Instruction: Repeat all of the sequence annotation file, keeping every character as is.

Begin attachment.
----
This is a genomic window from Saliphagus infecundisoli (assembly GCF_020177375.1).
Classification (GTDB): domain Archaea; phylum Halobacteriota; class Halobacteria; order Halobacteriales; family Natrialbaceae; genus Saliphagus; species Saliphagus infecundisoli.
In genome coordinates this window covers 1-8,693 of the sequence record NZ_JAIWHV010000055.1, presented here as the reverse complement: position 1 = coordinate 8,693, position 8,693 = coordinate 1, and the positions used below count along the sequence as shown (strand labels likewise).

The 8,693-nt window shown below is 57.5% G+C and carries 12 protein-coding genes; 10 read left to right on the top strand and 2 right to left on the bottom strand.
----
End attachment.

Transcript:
This is a genomic window from Saliphagus infecundisoli (assembly GCF_020177375.1).
Classification (GTDB): domain Archaea; phylum Halobacteriota; class Halobacteria; order Halobacteriales; family Natrialbaceae; genus Saliphagus; species Saliphagus infecundisoli.
In genome coordinates this window covers 1-8,693 of the sequence record NZ_JAIWHV010000055.1, presented here as the reverse complement: position 1 = coordinate 8,693, position 8,693 = coordinate 1, and the positions used below count along the sequence as shown (strand labels likewise).

The 8,693-nt window shown below is 57.5% G+C and carries 12 protein-coding genes; 10 read left to right on the top strand and 2 right to left on the bottom strand.